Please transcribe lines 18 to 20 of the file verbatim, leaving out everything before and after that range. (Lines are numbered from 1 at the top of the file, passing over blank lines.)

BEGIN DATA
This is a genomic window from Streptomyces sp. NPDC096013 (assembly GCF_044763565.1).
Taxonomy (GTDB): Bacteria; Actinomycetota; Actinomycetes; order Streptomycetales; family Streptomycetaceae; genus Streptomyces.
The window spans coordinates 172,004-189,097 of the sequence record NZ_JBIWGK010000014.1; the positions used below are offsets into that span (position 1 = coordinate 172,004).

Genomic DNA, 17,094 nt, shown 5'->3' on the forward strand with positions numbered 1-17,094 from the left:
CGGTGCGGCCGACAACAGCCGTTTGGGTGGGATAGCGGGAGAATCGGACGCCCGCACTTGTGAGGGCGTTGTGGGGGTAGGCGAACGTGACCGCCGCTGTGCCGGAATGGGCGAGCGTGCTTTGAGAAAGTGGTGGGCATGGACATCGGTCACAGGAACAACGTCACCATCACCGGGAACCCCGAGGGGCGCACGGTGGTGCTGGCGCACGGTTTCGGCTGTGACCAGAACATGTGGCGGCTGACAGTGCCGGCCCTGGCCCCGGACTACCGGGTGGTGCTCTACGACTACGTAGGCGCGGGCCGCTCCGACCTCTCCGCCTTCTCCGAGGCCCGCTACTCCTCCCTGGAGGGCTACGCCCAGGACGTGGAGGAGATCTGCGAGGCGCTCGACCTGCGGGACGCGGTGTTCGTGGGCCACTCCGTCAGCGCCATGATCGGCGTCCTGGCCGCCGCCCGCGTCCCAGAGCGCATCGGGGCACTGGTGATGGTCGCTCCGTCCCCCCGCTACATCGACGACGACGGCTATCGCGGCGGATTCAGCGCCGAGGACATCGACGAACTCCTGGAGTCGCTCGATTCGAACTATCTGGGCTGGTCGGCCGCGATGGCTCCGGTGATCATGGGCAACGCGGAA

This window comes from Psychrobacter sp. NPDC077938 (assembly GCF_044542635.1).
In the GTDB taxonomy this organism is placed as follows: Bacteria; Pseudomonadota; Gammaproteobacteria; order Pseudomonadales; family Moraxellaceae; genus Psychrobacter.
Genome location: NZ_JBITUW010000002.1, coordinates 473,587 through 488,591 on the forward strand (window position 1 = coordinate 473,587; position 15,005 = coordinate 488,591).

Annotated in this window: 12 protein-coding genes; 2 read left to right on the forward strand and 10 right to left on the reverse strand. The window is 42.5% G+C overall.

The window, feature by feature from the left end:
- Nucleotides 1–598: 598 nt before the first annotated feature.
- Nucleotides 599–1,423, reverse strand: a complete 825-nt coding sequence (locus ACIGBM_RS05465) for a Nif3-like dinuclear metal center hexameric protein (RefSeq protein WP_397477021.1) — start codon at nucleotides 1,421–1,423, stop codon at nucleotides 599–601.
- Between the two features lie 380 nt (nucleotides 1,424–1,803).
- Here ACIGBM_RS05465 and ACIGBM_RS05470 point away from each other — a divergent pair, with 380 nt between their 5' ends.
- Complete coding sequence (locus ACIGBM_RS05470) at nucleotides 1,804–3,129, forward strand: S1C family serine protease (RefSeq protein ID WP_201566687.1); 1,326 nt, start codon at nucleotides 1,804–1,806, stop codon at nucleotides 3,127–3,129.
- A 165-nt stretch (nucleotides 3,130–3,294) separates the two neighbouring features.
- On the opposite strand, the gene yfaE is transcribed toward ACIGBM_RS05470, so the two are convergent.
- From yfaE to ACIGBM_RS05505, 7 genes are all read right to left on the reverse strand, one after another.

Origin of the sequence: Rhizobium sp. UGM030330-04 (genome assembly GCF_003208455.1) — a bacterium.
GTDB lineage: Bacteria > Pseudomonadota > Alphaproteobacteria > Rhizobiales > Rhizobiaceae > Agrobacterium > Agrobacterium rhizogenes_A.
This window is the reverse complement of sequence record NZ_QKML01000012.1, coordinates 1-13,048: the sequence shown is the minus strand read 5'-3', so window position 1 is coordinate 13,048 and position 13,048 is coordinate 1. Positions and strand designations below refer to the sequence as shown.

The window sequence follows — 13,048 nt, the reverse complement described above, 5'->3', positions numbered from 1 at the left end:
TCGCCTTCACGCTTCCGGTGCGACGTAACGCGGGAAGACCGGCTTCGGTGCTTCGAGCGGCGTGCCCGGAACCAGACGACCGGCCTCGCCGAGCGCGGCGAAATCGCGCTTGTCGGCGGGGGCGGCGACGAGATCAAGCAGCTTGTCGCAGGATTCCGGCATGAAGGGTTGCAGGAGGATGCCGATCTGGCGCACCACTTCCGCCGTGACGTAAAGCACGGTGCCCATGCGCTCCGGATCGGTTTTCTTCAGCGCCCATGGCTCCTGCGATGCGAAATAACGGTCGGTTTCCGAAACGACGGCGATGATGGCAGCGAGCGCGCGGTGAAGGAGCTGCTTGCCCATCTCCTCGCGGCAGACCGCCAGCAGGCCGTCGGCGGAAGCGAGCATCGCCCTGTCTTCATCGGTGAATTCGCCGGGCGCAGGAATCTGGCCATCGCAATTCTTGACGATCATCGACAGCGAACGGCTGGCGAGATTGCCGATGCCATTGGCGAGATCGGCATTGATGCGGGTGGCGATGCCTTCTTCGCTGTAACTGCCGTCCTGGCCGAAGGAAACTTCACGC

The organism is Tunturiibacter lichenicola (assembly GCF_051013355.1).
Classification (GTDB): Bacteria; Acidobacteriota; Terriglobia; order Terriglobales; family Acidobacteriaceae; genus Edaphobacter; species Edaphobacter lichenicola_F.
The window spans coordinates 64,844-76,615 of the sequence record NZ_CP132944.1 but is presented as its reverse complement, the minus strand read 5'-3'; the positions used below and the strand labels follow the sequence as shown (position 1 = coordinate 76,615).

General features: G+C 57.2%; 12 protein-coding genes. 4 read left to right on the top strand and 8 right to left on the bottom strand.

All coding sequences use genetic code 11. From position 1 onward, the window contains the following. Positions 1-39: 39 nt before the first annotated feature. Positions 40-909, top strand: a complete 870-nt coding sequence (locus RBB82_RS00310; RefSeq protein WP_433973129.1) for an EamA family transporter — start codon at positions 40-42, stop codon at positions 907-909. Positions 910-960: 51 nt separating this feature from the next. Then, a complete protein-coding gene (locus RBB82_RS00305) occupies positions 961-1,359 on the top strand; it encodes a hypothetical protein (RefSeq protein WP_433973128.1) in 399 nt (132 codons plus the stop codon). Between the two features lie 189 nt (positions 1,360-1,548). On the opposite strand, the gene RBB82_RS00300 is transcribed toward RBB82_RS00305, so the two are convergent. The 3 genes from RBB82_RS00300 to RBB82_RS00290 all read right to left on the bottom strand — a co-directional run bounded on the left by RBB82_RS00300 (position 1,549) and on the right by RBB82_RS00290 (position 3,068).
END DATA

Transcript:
- From yfaE to ACIGBM_RS05505, 7 genes are all read right to left on the reverse strand, one after another.

Origin of the sequence: Rhizobium sp. UGM030330-04 (genome assembly GCF_003208455.1) — a bacterium.
GTDB lineage: Bacteria > Pseudomonadota > Alphaproteobacteria > Rhizobiales > Rhizobiaceae > Agrobacterium > Agrobacterium rhizogenes_A.